Iraq can get hot.

I’m not talking about just hot, but hot!

I’m talking about life-changing, turn a straight man gay, that tingling sensation is the unraveling of the space-time continuum, the dust is searing the flesh from my bones, sort of hot.

In many parts of the world, wind is welcome. “Ah! A breeze,” is usually a term of delight. Usually, but not in Iraq.

When the winds blow, always from the north west, the air actually feels warmer, like a big hair dryer blowing in your face. Your lips crack and the dryness works its way down your throat, dehydrating you before you notice you’re even sweating.

On my first few warm days, my body started to panic after breathing in the super-heated wind, like the reflex to lift one’s self out of a bath of too-hot water. Except, when you’re living in it, you can’t just step out of the tub, and it takes a few minutes to remind yourself that you’re not going to burst into flames.

Fabric from the scant flags crackle and snap in the wind — really, the only sound other than the wind itself. There is little life out, human or otherwise.

Reports of the temperatures vary, depending on how trumped up you want to make your story. Forecasts call for the 110s, while our on-site thermometers list 105-ish in the shade and 135 in the sun. We’re only into July, so the warm-up trend will continue for the next few weeks, at least. The only saving grace is that it’s gradual.

It was in this half-baked stroll, cursing dust and wind alike, that I had a wave of euphoria come over me. At first I thought it might be heat stroke, but realized it was a realization.

Here I was, halfway around the world, dirty, hot, shot-at, causes to gripe abound; but I remembered an old verse from the Bible that said “a man can do nothing but eat and drink and find satisfaction in his work.”

Find satisfaction. It’s not automatic, apparently. For me, much of life in the Army seems to have been one stop to the next, all in various stages of “suckage.” Was that all I was going to get out of this experience?

Sure I had a thousand stories on how people can do stupid things, and I get a laugh out of ’em, but is that all I want to get out of the military — reasons why it was stupid?

Even in war, amid the crap, people can grow. An emotional wound, news — good or bad, can lead to strength, if I would just take the time to get up and look around.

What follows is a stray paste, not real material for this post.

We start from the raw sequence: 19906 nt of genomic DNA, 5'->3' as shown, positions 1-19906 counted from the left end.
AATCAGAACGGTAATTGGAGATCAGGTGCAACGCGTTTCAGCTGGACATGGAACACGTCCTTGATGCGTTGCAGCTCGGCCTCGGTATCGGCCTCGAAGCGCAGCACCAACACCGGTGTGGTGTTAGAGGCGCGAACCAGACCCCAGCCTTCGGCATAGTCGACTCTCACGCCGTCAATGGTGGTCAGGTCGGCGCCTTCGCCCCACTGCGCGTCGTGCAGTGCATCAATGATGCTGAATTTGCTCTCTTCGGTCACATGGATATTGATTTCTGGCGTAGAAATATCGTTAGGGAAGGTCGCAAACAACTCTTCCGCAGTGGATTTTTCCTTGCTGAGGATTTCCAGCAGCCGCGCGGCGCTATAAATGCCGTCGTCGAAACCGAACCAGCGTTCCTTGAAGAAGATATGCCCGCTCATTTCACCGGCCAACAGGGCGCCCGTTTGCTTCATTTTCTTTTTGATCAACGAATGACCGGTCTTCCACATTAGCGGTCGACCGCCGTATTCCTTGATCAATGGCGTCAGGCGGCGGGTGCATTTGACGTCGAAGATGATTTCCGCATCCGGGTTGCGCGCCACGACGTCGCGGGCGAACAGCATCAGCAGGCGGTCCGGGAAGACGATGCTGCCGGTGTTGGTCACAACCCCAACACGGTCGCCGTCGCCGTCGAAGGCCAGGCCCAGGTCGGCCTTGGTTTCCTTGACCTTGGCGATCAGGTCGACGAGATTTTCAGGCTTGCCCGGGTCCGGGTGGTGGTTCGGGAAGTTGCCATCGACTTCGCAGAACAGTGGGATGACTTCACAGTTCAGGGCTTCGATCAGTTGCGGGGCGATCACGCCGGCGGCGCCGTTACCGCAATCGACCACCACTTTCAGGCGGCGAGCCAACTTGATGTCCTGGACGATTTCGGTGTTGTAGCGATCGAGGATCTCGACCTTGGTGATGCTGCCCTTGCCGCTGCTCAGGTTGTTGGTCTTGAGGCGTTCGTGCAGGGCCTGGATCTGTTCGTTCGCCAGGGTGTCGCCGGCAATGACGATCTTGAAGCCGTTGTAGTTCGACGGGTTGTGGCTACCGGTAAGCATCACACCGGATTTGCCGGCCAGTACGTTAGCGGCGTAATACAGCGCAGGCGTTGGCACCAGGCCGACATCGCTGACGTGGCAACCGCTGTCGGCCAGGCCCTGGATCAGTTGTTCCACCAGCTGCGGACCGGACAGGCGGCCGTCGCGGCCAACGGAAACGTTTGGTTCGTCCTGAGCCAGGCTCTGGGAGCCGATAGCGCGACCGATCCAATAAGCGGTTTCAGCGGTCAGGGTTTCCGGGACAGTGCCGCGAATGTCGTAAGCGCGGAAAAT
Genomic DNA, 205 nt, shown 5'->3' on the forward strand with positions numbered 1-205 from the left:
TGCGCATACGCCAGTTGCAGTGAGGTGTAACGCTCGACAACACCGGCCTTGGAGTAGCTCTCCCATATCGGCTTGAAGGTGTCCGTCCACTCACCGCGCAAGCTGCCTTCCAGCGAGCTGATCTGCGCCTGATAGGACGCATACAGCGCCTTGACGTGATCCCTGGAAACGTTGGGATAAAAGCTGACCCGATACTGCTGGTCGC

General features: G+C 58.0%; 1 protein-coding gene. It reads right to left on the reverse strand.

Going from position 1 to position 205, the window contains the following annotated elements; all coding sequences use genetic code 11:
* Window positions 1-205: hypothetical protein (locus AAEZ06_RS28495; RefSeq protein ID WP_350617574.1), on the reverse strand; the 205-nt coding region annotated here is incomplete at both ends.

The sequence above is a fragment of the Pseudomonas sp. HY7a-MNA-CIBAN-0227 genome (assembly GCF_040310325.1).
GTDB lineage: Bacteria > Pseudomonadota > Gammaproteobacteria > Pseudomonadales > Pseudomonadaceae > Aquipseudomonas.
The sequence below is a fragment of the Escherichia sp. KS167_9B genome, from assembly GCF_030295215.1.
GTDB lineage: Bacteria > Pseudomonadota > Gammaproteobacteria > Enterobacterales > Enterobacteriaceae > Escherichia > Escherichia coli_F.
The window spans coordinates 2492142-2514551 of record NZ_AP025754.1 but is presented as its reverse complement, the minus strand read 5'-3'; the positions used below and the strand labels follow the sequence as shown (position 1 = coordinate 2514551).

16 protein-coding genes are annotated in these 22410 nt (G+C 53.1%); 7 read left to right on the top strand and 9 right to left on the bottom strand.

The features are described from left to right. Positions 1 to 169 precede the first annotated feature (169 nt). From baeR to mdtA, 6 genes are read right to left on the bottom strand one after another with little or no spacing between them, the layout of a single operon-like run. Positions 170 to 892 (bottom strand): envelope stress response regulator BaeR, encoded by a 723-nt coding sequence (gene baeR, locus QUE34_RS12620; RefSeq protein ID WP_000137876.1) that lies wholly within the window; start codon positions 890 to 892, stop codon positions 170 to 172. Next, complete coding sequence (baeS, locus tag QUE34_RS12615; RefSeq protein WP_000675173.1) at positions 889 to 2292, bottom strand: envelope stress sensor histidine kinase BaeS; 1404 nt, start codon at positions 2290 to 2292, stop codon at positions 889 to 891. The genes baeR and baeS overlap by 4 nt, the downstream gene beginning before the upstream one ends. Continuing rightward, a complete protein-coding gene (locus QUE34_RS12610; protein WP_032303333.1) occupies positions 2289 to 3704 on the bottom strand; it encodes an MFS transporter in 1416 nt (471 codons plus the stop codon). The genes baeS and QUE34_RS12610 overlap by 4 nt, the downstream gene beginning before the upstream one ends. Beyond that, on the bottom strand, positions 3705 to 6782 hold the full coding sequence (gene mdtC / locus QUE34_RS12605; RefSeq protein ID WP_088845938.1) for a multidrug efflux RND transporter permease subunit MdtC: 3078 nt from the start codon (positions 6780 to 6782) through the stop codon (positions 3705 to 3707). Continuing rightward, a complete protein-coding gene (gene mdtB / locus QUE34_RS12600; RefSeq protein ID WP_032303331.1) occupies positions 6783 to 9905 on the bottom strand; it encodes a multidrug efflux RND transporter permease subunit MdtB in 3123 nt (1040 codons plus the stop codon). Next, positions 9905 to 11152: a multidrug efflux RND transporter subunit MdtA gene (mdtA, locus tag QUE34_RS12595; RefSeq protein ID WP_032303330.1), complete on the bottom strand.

It’s a lot like exercise, I suppose. Either watch the thin people and bitch, or start running and stop eating crap all day. It takes time and a concerted effort.

There, God gave me a kick in the butt; now, the same to you! Move out, peeps!


About salemonz

Born in San Diego, Calif. Raised as a Navy Brat, I jumped ship and crossed over to the Army. Served as an enlisted journalist for a bunch of years, then helped the DoD figure out what the hell to do with social media. After the Army, now I drift down the river of life, trying not to be a jerk.

13 responses to “enthusiasm…bah!”

  1. finch says :

    ROCK – thanks bro…hey, my money is on august 7th to be the heat CAP as it were – my august7th out there was roughly 157 in the sun…mmmmm 157…drink water!

  2. Brad Warthen says :

    So you’re saying what Matthew Broderick’s character said in “Biloxi Blues:

    “It’s hot. It’s Africa hot. TARZAN couldn’t take this kind of hot.”

    More seriously: Thank you for taking the time to write this. Thanks for your whole site. It provides perspective for us civilian pukes who sit on our useless butts and complain about the heat in South Carolina.

    And most of all, thank you for your service.

    And was Dr. Thompson’s Hell’s Angels book a great read or what?

  3. salmons says :

    Brad: Ha! Definitely, it’s THAT hot!

    And thanks much for stopping by! I never think of civilians as “pukes” by any means, thinking of people back home living normal lives is what keeps me going. I’m glad there’s all that sitting on butts back home! I’m gunning for the time when me and the other cats here can do the same *wink*

    All of Thompson’s books are a wonder, and that one especially!

    Brogonzo of “Healthy Alternative to Work” is who turned me on to Thompson.

  4. kelly says :


    i know this is random, but i just found your profile and love some of the music and reading choices you have. very interesting blog to be sure! i noticed, too, that you have Rob Bell as one of the authors of a book. good stuff. and may i suggest, for further reading that is along those same lines, Rick McKinley’s Jesus in the Margins. blessings to you~